CEUTA, Spain — A knife attack by an Islamist fanatic at the border crossing between Spain and Morocco last week has highlighted concerns about terrorists infiltrating among the hordes of migrants who relentlessly press up against the flimsy barriers of Europe’s two land borders with Africa.
In a recurring pattern of Islamic State-inspired violence seen in Israel, Europe and the U.S., a Moroccan national shouting “Allahu akhbar” stabbed a Spanish police officer before being overpowered Tuesday along the entrance to Spain’s North African enclave of Melilla. Just 240 miles to the west, hundreds of migrants threatened to force their way into Ceuta, Spain’s other holding on Africa’s Mediterranean coast.
The pressures are increasing as Madrid and other European capitals struggle to deal with a surge in migrants fleeing wars and seeking economic opportunity. Over the past two years, the surge has divided the European Union, upended the domestic political landscape in numerous countries and sparked harsh criticism from human rights groups.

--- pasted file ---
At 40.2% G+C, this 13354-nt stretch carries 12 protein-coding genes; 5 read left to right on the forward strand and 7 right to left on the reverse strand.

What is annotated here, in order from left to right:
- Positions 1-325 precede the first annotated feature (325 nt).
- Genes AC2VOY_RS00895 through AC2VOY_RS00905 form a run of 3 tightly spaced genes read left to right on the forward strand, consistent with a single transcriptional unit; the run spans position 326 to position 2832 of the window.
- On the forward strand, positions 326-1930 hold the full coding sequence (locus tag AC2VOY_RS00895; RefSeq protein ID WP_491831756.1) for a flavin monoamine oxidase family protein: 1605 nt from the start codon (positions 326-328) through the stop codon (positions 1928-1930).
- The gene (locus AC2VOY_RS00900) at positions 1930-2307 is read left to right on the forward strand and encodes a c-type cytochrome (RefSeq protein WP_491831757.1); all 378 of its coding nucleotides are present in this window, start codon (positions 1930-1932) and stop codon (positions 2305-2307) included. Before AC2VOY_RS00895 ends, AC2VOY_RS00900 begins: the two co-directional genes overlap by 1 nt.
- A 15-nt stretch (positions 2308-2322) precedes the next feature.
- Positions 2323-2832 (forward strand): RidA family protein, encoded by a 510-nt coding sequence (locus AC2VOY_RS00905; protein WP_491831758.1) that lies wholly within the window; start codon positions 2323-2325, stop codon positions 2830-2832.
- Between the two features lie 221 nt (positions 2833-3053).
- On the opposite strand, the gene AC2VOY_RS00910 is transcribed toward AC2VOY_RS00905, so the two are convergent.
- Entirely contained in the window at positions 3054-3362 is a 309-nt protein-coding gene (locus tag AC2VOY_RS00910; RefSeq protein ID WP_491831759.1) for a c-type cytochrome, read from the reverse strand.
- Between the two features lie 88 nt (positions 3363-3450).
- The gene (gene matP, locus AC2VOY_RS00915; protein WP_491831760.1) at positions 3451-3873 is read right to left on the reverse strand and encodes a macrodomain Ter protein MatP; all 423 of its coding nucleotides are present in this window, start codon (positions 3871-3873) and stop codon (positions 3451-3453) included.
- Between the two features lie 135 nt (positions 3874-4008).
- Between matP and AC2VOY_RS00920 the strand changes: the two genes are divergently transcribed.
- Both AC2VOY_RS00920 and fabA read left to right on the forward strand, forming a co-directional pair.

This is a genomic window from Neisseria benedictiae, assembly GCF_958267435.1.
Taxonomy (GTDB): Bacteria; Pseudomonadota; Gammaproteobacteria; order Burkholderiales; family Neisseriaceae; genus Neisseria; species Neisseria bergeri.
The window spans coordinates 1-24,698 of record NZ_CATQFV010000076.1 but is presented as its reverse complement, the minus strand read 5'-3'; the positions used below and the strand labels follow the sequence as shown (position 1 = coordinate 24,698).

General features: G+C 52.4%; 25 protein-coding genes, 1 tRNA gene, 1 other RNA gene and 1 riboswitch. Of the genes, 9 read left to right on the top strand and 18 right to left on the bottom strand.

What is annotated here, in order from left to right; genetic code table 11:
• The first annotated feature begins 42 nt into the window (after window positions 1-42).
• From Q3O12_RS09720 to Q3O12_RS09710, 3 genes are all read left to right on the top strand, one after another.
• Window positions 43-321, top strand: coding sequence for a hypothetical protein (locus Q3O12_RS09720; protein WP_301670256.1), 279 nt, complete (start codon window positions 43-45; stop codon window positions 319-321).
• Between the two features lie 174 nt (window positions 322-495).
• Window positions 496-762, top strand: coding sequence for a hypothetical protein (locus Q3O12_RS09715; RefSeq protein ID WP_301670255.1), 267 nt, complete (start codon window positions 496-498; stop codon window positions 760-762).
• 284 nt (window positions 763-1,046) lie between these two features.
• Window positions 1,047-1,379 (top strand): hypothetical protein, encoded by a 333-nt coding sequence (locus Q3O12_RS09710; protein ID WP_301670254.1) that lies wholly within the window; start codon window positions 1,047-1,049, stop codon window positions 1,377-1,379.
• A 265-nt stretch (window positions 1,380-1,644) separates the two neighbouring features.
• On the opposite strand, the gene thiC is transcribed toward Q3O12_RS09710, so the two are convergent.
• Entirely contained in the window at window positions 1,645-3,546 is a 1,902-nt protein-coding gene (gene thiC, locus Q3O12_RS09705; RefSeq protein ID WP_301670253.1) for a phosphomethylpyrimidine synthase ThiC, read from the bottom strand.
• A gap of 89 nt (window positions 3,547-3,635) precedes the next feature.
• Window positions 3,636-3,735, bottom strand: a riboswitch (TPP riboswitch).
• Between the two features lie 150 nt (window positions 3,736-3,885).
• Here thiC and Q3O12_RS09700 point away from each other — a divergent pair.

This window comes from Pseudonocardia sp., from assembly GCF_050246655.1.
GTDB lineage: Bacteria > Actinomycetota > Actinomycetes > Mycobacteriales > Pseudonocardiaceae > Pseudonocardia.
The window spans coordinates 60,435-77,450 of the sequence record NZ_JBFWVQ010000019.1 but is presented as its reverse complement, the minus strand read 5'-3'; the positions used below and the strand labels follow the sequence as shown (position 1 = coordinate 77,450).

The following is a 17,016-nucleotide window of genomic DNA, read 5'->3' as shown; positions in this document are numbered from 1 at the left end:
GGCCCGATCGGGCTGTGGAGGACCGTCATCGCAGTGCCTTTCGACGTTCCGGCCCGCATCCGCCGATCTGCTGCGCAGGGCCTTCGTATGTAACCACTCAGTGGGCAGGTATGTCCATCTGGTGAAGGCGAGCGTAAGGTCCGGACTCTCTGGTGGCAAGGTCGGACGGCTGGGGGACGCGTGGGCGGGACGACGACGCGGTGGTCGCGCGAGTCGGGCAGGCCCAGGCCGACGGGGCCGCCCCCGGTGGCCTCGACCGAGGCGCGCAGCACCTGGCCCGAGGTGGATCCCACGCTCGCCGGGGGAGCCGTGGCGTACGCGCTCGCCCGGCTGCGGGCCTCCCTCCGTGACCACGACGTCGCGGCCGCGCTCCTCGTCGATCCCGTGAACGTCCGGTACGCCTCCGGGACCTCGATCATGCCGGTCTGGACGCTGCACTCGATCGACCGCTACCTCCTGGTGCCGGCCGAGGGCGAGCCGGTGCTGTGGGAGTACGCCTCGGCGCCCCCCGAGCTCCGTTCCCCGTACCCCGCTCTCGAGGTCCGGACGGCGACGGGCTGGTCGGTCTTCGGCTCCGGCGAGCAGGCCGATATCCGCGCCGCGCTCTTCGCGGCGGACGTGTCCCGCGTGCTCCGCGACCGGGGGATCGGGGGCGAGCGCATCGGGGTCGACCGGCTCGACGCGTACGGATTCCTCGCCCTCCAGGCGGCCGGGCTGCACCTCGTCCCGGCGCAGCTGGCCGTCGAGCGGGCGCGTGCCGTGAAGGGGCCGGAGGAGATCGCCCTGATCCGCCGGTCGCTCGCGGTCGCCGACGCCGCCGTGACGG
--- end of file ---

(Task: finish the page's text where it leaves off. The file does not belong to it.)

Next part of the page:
The Spanish Interior Ministry is projecting a threefold increase in the flow of immigrants from Africa this year, with more than 10,750 seeking to enter the country in the first half of 2017. The office of the U.N. High Commissioner for Refugees has predicted a drastic rise immigration to Spain, warning that it could soon face the same pressures that have plagued Italy, which has been swamped by 59,000 illegal immigrants since January.
Spanish Interior Minister Juan Ignacio Zoido said managing the migration crush was one of the government’s top priorities, one made even more urgent with the deaths of 49 people in the Alboran Sea in early July after their rubber boat sank.
But Mr. Zoido added that it was not the responsibility of the government in Madrid that immigrants had “decided to run away from their homelands” in “boats that hardly float,” and added that Spain’s capacity to welcome immigrants was limited.
This ancient city claimed by Spain since the late 17th century is still surrounded by its medieval ramparts is the remnant of what was once Spanish Morocco. Ceuta was besieged in 1920 by the Bedouin rebel chieftain Abdel Krim, whose native uprising routed an entire Spanish army.
Today, Ceuta and Melilla are again under siege as history appears on the verge of repeating itself.
A double-wire fence topped by concertina wire is all that stands between the two Spanish enclaves cities and relentless waves of sub-Saharan and North African migrants, seeking to escape from the desperate poverty, terrorist violence, criminal bureaucracy and chaos of their respective native countries in search of a better life.